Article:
Yummy treats also made their way on to a few trees. Tina Teoli from Miranda’s Hat (3860 Main Street) decorated her tree with candy…and with each purchase shoppers get to grab a piece from the tree to take home. In a slightly different approach, the tree at Life of Riley (3697 Main Street) had dog biscuits attached with red bows.

Artistic expression featured well throughout all of the trees. Barbara from Plush used beautiful green fabric to create her tree while artists from Arts Off Main designed their own decorations to reflect their art being sold in the shop. The tree on display at Body Politic also showcased handmade ornaments by local designers and the tree at Scala was decorated with paper cut outs, all individually created. Kiddo Consignment was also quite clever with their tree…they used white hangers to create the silhouette of a Christmas tree.

Although all the trees were beautifully and thoughtfully decorated, and I am sorry that I couldn’t list them all here, two stand out for me a bit more than the rest. I was pleasantly surprised when I walked into On The Fringe Hair Design and saw that they had used red hair extensions as tinsel and gold hair rollers as ornaments…but even more captivating was the “corset tree” that was on display at Lace Embrace Atelier…a very provocative approach indeed!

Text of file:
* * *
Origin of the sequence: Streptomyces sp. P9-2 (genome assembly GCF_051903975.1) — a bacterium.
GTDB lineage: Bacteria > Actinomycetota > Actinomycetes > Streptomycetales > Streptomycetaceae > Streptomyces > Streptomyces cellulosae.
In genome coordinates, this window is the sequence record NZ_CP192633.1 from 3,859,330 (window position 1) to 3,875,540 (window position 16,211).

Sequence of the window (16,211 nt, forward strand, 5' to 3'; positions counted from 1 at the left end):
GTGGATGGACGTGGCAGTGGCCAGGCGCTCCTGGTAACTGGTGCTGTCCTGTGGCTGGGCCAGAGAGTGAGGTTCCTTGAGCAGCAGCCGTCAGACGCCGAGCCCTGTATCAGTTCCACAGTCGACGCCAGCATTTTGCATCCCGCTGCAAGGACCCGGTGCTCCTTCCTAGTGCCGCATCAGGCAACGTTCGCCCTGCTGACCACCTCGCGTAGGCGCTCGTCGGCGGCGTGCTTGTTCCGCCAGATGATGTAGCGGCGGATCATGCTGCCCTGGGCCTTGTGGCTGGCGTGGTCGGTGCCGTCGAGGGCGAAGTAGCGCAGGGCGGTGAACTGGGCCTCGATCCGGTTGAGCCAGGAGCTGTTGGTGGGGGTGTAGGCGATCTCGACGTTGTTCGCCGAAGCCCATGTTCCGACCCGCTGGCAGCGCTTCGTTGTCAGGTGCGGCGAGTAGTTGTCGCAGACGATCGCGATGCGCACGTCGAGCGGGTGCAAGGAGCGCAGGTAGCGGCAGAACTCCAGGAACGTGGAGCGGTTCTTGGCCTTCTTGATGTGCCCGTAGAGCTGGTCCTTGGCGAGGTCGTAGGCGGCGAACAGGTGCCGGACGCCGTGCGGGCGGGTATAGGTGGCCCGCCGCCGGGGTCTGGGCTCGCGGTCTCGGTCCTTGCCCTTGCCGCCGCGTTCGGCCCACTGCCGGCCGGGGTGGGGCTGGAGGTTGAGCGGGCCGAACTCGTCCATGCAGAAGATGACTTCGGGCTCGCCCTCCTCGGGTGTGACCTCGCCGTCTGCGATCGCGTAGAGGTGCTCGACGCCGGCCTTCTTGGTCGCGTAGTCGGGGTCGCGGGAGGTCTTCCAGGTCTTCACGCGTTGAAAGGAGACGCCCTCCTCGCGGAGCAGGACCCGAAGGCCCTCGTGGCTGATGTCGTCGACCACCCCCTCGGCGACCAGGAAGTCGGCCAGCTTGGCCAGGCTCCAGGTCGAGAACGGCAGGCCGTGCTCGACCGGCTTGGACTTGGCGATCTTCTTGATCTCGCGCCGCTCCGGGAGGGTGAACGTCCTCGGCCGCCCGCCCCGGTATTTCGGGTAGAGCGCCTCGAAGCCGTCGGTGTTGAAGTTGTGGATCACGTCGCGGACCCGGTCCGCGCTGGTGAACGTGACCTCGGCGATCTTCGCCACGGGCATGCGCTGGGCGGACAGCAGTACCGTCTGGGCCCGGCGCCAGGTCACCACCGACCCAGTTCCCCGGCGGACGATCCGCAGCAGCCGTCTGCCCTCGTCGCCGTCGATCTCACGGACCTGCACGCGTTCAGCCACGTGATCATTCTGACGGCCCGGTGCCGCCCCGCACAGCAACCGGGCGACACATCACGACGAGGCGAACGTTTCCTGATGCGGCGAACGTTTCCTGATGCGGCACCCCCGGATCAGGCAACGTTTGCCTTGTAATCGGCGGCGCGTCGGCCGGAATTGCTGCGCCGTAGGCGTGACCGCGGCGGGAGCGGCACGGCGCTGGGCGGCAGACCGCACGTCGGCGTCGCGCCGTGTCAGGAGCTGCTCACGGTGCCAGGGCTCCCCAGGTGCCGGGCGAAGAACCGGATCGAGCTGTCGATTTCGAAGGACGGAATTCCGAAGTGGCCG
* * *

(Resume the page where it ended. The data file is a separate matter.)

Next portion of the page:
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**Quick update on Cheapskates: The storefront at 19th and Dunbar will be closing in October 2009. The building has been sold. As a result they will operate only one store, the one at 3644 West 16th Ave, and this will affect what they are able to consign. Call them directly for more information: 604-222-1125


I noticed the most wonderful sign this morning – Free Ski and Snowboard Boots! It wasn’t in a laneway but rather at a local sports consignment store called Cheapskates. They seemed to have a terrific selection of all types of sizes and makes. Definitely a great find for anyone wanting to learn to ski or snowboard this season. This way you can save some money on the boots while being able to rent the rest of the gear. Also, I have learned that by putting money into a pair of inserts, that can make any boot work.

Cheapskates has been a regular fixture in the Dunbar neighbourhood for over 20 years. What started out with one little store has grown into a formidable presence at the corner of 16th and Dunbar. There used to be four locations but now there are two, both located within walking distance: Cheapskates One (3644 W16th Ave, Vancouver) and Cheapskates 19 (3496 Dunbar St., Vancouver). Here you can pretty much find every kind of used sports equipment. Barry Gilpin, the owner, likes to think of this as his own sporting goods department store -“but one with sidewalks instead of escalators taking you to the different departments.”